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Ten world changing inventions by women

As we approach International Women’s Day, a day to celebrate the achievements of women, we thought it would be interesting to take a look at some world-changing inventions by women – some of them may take you by surprise.

1. Monopoly, Elizabeth Magie

While the invention of Monopoly was credited to Charles Darrow (who sold the game to Parker Brothers board game makers), Elizabeth Magie’s invention, the Landlord’s game was the basis of the game. She was largely forgotten by history.


2. The fire escape, Anna Connelly

Anna Connelly invented the first steel exterior staircase, a revolutionary and cost effective way to make buildings safer.


3. The life raft, Maria Beasley

Maria Beasley held fourteen different patents, but one of the most crucial was her invention of the improved life raft, which was easily launched, fireproof and compact.


4. The refrigerator, Florence Parpart

Florence Parpart invented the electric refrigerator. She was a successful entrepreneur and marketed her own refrigerators, developed her own advertising campaigns, and managed the production of the refrigerators.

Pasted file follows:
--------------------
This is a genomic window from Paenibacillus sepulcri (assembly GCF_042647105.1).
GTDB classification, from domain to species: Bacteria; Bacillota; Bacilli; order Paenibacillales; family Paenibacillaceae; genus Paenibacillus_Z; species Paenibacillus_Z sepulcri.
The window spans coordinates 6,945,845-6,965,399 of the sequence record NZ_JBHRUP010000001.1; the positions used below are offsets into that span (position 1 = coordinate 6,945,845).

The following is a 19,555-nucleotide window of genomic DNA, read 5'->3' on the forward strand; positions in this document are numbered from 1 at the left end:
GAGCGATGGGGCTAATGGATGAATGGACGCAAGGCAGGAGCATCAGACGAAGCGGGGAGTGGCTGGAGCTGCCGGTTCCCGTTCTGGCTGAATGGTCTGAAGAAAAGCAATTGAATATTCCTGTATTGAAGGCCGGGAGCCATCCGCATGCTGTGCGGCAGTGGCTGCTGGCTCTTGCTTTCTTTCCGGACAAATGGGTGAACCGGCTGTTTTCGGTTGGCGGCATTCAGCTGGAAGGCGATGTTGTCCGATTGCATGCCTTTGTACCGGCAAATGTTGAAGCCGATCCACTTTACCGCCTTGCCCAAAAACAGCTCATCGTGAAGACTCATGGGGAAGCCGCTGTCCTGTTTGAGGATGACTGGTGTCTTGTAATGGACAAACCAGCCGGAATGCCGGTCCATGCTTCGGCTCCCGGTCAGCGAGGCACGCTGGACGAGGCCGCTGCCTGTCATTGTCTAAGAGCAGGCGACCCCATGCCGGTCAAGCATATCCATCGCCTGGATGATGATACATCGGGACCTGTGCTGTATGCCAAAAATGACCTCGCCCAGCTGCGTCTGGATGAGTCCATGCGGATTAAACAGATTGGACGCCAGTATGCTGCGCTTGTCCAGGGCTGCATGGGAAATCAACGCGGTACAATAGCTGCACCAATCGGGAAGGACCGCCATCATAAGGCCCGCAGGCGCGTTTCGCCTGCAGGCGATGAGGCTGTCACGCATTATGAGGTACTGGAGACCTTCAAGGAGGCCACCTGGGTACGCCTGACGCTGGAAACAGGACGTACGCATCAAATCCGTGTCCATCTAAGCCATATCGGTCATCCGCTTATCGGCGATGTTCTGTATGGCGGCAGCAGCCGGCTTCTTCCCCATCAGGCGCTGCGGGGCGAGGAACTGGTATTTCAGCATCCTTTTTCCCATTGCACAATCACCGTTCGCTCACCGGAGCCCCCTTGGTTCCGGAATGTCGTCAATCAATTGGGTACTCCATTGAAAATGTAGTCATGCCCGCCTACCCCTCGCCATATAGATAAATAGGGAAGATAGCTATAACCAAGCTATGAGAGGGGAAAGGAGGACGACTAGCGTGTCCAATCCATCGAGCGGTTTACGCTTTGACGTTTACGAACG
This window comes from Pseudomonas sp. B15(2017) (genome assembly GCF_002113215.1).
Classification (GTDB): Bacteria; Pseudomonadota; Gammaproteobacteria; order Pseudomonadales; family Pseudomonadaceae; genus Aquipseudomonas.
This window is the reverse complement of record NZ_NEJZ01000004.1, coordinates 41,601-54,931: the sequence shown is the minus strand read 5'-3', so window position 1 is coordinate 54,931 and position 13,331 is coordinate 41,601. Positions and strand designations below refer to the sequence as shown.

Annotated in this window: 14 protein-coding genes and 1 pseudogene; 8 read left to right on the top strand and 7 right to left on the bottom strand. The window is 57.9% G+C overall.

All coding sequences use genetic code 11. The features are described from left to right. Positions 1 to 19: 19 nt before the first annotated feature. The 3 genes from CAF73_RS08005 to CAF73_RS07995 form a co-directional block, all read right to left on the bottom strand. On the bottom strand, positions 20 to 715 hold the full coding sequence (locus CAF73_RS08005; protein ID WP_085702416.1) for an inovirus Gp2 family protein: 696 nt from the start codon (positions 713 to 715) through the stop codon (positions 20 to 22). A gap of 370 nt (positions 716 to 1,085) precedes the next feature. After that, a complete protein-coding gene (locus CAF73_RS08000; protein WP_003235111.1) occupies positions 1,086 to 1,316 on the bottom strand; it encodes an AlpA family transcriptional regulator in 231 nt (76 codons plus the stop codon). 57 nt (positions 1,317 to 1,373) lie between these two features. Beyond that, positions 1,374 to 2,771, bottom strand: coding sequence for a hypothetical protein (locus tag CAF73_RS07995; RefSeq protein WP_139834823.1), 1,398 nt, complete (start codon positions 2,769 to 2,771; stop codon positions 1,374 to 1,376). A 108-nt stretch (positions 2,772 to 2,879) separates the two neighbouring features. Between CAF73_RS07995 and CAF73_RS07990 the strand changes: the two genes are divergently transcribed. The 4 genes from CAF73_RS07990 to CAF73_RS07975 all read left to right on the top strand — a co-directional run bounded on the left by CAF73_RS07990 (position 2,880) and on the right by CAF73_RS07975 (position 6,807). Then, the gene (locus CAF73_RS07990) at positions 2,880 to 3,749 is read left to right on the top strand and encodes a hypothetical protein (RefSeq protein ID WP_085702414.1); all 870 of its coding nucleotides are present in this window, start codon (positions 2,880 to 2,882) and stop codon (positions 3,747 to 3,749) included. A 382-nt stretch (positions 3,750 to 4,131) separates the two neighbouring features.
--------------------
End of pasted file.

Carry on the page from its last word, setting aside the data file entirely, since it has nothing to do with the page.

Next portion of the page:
5. Spray-on skin, Professor Fiona Wood

One of our own home-grown inventors is Professor Fiona Wood, a plastic surgeon who patented her spray-on skin technique. The technique was crucial to the survival of 28 burns victims from the 2002 Bali bombings.


6. The computer algorithm, Ada Lovelace

Ada Lovelace was ahead of her time. In 1842, she wrote what many consider the first computer program – an algorithm designed to be carried out by a machine.




7. Telecommunications, Dr Shirley Jackson

Dr Shirley Jackson is responsible for many advances in telecommunications, and conducted breakthrough scientific research that allowed others to create inventions such as the portable fax, fibre optic cables, solar cells and more.


8. CCTV, Marie Van Brittan Brown

Police were slow to respond to emergencies in her neighbourhood, so Marie and her husband invented a close-circuit television system to monitor the home.


9. Chocolate chip cookies, Ruth Wakefield

While she was making cookies, Ruth Wakefield realises she was out of baking chocolate. She broke up pieces of a chocolate bar and mixed them in to the mixture thinking they would melt – but they didn’t. Thank goodness for that!




10. Beer, women

Beer brewing began in Mesopotamia where women were the only ones allowed to brew and run taverns, and in almost all ancient societies, beer was considered to a gift from a goddess, not a male.